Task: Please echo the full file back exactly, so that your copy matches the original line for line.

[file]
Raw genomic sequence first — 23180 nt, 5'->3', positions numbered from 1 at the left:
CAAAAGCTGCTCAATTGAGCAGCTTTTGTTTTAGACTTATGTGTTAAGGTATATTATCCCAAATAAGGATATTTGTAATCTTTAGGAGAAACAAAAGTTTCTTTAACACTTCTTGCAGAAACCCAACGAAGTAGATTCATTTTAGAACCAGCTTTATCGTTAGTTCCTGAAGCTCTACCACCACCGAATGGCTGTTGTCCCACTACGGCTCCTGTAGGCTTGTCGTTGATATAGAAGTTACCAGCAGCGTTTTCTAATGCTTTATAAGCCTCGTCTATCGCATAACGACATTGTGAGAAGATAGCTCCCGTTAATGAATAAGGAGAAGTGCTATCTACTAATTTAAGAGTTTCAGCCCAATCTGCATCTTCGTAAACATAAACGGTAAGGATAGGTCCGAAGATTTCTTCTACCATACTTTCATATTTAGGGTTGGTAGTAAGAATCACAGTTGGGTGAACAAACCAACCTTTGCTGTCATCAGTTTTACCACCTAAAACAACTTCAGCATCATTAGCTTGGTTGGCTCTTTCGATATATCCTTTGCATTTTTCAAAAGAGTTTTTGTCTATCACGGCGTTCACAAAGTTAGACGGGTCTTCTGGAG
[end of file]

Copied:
Raw genomic sequence first — 23180 nt, 5'->3', positions numbered from 1 at the left:
CAAAAGCTGCTCAATTGAGCAGCTTTTGTTTTAGACTTATGTGTTAAGGTATATTATCCCAAATAAGGATATTTGTAATCTTTAGGAGAAACAAAAGTTTCTTTAACACTTCTTGCAGAAACCCAACGAAGTAGATTCATTTTAGAACCAGCTTTATCGTTAGTTCCTGAAGCTCTACCACCACCGAATGGCTGTTGTCCCACTACGGCTCCTGTAGGCTTGTCGTTGATATAGAAGTTACCAGCAGCGTTTTCTAATGCTTTATAAGCCTCGTCTATCGCATAACGACATTGTGAGAAGATAGCTCCCGTTAATGAATAAGGAGAAGTGCTATCTACTAATTTAAGAGTTTCAGCCCAATCTGCATCTTCGTAAACATAAACGGTAAGGATAGGTCCGAAGATTTCTTCTACCATACTTTCATATTTAGGGTTGGTAGTAAGAATCACAGTTGGGTGAACAAACCAACCTTTGCTGTCATCAGTTTTACCACCTAAAACAACTTCAGCATCATTAGCTTGGTTGGCTCTTTCGATATATCCTTTGCATTTTTCAAAAGAGTTTTTGTCTATCACGGCGTTCACAAAGTTAGACGGGTCTTCTGGAG